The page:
At Porter’s press conference, Lynch compared fighting ISIS terrorists to fighting legal abortion in Ohio, noted rightwingwatch.org (video below).
Lynch recalled how shocking the beheading of journalists by ISIS was, but claimed it was the same evil as abortion.
“As a nation, we are aroused to combat this evil on the other side of the world,” said Lynch. “Somehow, we’re blind and silent to the 20,000 deaths plus, 70 a day, that are occurring right here in the state of Ohio.”
There’s a lot of debate about which method of drying your hands is actually the most clean. This video explores the benefits of both and explains which one actually helps keep your hands the most clean.
@joshuafoust that's because it's from 2009 and it crashed in Nevada - http://t.co/mEEuycZiia
So, Joshua Foust caught wind of Ansar al Sharia claiming that they had captured a Predator drone that crashed in Yemen. It’s been reported by multiple outlets in the Middle East with no qualms.
Yet, Joshua was right to think something was up with the photo. Turns out that while the Predator drone indeed crashed in a nearly intact state, the photo wasn’t from a crash site in Yemen or 2014.
It’s from a 2009 crash in Nevada. That’s a US soldier in the background investigating the crash, which apparently was the result of a mechanical failure.
It took all of 30 seconds to find the origin of the photo and watching it pop up time and time again. Yet that isn’t stopping folks in the Middle East and terror groups from pilfering images and claiming them as victories for their terror groups. It’s an attempt at propaganda, but one that fails on all levels.
Editor’s Note: Viewer discretion is advised. Apple lovers and Jony Ive might be disturbed by the content that follows. Also: RIP iPhone 6 Camera
Hate the iPhone 6′s protruding camera? Feel like it totally takes away from the entire design? Can’t stand that the phone can’t lay flat on its back? The folks at PeripateticPandas agree with you, and they have an… um… industrial fix for you.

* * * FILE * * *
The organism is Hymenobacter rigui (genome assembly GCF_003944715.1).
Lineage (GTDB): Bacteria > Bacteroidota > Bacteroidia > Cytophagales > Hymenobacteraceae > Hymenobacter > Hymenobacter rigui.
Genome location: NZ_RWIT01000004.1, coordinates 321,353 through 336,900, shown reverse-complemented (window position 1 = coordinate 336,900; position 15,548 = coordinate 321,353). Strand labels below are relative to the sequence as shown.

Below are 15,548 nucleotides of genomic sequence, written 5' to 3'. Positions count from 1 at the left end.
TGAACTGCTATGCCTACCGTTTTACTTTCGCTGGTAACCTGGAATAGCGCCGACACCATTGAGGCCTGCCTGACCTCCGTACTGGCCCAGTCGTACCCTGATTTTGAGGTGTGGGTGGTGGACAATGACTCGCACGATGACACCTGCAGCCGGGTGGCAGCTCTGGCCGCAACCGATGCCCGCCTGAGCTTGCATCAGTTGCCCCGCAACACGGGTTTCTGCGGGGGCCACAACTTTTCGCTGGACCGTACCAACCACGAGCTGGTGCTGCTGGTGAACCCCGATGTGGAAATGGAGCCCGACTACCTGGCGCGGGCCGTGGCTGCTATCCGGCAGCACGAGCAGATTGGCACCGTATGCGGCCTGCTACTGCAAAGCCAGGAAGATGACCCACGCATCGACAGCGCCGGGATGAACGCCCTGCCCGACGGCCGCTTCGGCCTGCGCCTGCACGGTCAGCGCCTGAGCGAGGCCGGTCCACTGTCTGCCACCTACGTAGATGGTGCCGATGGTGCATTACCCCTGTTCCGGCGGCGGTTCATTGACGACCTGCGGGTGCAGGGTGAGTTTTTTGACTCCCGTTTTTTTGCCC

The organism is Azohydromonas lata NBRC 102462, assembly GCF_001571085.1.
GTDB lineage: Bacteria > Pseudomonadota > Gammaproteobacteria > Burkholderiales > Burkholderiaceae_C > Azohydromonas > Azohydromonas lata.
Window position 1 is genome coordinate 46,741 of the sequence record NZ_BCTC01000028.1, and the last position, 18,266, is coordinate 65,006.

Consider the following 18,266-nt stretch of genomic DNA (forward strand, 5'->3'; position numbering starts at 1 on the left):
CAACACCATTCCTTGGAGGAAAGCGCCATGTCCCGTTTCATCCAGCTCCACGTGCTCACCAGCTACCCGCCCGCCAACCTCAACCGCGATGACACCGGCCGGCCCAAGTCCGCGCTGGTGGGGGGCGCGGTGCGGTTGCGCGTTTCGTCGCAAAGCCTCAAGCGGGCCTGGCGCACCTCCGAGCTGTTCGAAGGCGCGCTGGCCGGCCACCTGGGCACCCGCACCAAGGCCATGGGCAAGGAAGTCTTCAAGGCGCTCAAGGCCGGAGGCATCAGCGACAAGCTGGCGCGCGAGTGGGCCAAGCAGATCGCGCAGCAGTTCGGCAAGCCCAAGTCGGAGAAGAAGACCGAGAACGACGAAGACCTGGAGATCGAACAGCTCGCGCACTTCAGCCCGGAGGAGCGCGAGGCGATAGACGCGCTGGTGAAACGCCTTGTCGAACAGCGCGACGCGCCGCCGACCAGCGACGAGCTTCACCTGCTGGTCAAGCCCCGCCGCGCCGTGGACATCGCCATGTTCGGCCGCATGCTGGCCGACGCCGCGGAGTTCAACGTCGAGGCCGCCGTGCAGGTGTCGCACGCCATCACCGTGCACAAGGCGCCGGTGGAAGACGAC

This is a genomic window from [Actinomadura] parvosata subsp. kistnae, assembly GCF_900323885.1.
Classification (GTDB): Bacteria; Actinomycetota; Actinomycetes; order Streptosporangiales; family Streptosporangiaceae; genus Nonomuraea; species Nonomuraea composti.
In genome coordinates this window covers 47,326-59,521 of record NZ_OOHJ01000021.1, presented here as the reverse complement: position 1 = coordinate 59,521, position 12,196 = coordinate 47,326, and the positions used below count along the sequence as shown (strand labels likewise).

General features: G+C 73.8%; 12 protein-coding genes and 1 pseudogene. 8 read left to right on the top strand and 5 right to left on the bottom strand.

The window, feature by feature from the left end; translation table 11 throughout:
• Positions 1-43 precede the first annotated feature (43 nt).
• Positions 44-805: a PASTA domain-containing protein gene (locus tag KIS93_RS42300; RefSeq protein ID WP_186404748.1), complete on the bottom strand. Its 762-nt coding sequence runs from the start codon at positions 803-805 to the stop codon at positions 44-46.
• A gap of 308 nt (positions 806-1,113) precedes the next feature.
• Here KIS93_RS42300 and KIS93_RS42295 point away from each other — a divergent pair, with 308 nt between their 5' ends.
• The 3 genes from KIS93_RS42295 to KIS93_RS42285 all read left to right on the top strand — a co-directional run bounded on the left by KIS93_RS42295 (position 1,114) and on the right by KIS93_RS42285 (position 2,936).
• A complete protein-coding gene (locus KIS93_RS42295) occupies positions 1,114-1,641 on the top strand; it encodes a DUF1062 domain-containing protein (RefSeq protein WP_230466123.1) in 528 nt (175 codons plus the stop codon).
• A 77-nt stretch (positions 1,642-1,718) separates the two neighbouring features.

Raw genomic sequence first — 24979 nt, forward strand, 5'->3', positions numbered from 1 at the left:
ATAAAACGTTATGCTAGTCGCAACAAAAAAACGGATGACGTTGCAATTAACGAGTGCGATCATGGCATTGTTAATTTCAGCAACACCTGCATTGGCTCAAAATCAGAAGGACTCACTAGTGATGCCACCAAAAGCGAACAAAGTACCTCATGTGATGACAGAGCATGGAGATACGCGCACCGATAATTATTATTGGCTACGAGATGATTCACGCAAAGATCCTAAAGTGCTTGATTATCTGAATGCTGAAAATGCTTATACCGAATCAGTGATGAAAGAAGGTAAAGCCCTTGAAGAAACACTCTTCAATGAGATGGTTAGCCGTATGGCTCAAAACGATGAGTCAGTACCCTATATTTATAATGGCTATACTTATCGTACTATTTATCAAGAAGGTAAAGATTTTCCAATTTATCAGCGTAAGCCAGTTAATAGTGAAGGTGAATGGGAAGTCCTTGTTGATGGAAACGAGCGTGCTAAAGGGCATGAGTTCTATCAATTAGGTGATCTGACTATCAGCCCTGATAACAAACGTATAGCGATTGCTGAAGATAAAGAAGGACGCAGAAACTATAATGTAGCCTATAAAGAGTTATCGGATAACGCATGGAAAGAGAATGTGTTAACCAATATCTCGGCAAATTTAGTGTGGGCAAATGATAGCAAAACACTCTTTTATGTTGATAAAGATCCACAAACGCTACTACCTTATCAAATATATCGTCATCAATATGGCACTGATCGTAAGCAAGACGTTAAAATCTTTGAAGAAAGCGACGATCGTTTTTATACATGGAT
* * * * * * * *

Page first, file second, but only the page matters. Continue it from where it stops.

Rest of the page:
Not satisfied with the suggestion that he ‘put a case on it,’ the video’s protagonist decides to take matters into his own hands and grind the thing down till it’s flush with the body. Pros: no more wobble when he sets it down on the table, or snagging on his pocket. Cons: we’re pretty sure that camera is toast. Worth it?
On Sept. 12th, Jennifer Whalen, a 39-year-old mother of three in the rural town of Washingtonville, Pa., went to jail to begin serving a 9-to-18-month sentence. Whalen’s crime was, in effect, ordering pills online that her older daughter took in the first several weeks of an unplanned pregnancy, when she was 16, to induce a miscarriage. The medication was a combination of mifepristone (formerly called RU-486) and misoprostol. The drugs have been available from a doctor with a prescription in the United States since 2000 and are used around the world to induce miscarriage.
Recent research increasingly suggests that early in a pregnancy, women can safely use mifepristone and misoprostol to miscarry at home. (Much more about this here, in a story I wrote in August). But if the medical risk of this kind of do-it-yourself abortion is relatively small, the legal risk still looms large.
Continue reading the main story
The Dawn of the Post-Clinic AbortionAUG. 28, 2014
On the night before Whalen went to jail, I drove to Pennsylvania to meet her. We sat at a conference table in the office of her lawyer, who was present for the 90-minute conversation. For most of the time we spent together, she sat hunched forward, arms wrapped around herself. She was dreading the prospect of leaving her 11-year-old daughter and her husband at home, she said, as well as her older daughter, now 19, who still lives with the family. (The oldest child, a 20-year-old son, lives nearby.) “I’m scared,” Whalen said of serving her sentence. “And I’m hurt because I can’t be with my family.”
If you’ve been watching the news in the last year, and especially in the last month as the midterm elections get closer, you may have noticed the word “personhood” popping up a lot. At first glance, it seems pretty self-explanatory. You know what a person is, right? Your friends, families, significant others, school and work colleagues — all people. But what does the term mean in the political context? Why are so many legislators talking about “personhood” and what a person is? And what does that have to do with your everyday life? Personhood could actually have a huge impact on your reproductive and medical choices. Here’s why it’s so important to understand the issue.